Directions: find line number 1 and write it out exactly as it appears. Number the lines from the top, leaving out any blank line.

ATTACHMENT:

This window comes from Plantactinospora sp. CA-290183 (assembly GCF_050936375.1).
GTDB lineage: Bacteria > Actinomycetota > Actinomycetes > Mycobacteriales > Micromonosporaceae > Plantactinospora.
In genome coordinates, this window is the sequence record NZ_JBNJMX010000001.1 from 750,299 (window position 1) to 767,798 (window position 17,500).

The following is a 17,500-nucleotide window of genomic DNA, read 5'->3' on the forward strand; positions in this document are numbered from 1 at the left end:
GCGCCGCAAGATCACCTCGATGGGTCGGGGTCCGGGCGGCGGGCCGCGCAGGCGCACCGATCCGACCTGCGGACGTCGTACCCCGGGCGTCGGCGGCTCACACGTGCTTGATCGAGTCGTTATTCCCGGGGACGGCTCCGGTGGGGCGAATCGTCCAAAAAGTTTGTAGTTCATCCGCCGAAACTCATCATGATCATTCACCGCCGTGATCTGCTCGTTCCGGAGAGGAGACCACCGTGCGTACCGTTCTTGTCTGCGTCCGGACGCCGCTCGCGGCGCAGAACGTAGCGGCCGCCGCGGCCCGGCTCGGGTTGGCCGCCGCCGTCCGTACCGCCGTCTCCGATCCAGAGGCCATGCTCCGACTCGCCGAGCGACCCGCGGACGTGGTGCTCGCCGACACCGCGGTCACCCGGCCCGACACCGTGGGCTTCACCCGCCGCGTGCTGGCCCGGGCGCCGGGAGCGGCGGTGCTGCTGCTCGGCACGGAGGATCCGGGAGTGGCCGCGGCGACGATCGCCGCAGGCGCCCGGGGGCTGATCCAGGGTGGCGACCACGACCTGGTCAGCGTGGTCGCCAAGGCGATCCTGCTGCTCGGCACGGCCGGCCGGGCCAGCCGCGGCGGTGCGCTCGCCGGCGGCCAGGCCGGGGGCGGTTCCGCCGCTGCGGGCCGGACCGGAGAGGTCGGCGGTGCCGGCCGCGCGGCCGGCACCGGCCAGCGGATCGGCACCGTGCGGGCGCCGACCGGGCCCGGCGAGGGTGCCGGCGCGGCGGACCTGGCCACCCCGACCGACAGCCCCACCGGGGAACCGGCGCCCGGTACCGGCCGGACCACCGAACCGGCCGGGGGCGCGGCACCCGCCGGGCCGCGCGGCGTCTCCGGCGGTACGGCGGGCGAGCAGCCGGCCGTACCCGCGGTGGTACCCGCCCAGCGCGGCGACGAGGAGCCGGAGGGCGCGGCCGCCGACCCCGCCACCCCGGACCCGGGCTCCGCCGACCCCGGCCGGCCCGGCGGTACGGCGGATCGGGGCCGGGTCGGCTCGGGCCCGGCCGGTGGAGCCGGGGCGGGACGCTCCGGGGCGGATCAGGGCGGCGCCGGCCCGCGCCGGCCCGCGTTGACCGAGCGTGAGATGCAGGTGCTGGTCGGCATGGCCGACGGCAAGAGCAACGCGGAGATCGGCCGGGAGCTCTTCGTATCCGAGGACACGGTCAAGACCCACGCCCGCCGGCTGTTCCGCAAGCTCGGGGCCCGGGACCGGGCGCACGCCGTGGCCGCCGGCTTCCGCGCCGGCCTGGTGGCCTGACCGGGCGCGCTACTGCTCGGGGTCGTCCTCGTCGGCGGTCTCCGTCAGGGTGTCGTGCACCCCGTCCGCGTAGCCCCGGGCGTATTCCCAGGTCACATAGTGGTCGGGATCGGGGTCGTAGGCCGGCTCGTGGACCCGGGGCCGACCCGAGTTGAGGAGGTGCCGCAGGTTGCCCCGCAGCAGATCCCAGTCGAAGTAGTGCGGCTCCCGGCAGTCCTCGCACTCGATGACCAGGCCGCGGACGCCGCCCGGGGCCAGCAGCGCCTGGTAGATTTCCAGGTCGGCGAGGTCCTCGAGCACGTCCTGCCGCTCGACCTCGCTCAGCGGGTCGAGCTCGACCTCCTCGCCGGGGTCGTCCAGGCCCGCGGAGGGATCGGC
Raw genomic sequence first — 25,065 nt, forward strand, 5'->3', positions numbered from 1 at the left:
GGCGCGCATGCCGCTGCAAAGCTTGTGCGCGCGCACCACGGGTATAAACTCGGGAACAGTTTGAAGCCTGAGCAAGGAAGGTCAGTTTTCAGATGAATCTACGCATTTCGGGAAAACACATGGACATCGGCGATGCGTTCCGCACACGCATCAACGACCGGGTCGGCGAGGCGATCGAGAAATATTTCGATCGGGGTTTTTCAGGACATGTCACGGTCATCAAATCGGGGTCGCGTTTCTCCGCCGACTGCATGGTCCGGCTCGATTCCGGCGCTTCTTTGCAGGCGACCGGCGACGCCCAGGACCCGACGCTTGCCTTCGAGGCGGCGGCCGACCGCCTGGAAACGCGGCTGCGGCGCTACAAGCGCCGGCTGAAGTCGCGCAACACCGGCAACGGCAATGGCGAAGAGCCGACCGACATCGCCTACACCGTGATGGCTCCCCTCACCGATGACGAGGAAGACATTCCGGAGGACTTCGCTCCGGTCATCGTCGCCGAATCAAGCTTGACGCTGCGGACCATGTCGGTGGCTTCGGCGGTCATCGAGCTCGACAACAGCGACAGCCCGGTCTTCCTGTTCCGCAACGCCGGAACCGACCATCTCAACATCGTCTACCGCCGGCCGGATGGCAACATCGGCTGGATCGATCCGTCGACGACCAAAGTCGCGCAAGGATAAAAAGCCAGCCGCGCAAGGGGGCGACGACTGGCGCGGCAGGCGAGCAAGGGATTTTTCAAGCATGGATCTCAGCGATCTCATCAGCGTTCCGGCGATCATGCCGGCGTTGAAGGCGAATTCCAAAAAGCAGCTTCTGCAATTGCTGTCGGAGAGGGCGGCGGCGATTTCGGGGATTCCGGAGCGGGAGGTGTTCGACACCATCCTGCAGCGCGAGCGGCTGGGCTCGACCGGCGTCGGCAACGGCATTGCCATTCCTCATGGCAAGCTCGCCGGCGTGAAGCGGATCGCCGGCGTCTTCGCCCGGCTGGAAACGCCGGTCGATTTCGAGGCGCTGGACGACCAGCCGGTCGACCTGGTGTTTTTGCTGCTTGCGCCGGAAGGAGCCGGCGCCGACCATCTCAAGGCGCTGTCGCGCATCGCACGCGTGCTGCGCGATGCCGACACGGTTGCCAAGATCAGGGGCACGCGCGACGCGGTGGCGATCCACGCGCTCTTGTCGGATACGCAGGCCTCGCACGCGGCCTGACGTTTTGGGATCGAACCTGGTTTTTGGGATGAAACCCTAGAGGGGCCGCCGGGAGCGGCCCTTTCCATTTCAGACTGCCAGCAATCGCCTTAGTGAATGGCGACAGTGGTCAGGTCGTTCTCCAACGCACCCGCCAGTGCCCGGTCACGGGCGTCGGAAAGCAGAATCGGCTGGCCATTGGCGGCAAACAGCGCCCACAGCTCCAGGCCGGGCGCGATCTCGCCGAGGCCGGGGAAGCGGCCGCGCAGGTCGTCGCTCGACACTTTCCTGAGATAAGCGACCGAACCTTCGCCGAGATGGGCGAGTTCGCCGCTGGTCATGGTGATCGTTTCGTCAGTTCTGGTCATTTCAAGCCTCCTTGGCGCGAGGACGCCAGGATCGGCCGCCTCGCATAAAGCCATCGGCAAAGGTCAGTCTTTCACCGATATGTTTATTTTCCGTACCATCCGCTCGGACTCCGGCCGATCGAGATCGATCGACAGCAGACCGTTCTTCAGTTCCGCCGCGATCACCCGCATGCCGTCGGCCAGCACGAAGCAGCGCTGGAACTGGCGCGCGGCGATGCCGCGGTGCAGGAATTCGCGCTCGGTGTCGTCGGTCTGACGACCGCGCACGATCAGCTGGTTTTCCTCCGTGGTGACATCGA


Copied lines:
This window comes from Plantactinospora sp. CA-290183 (assembly GCF_050936375.1).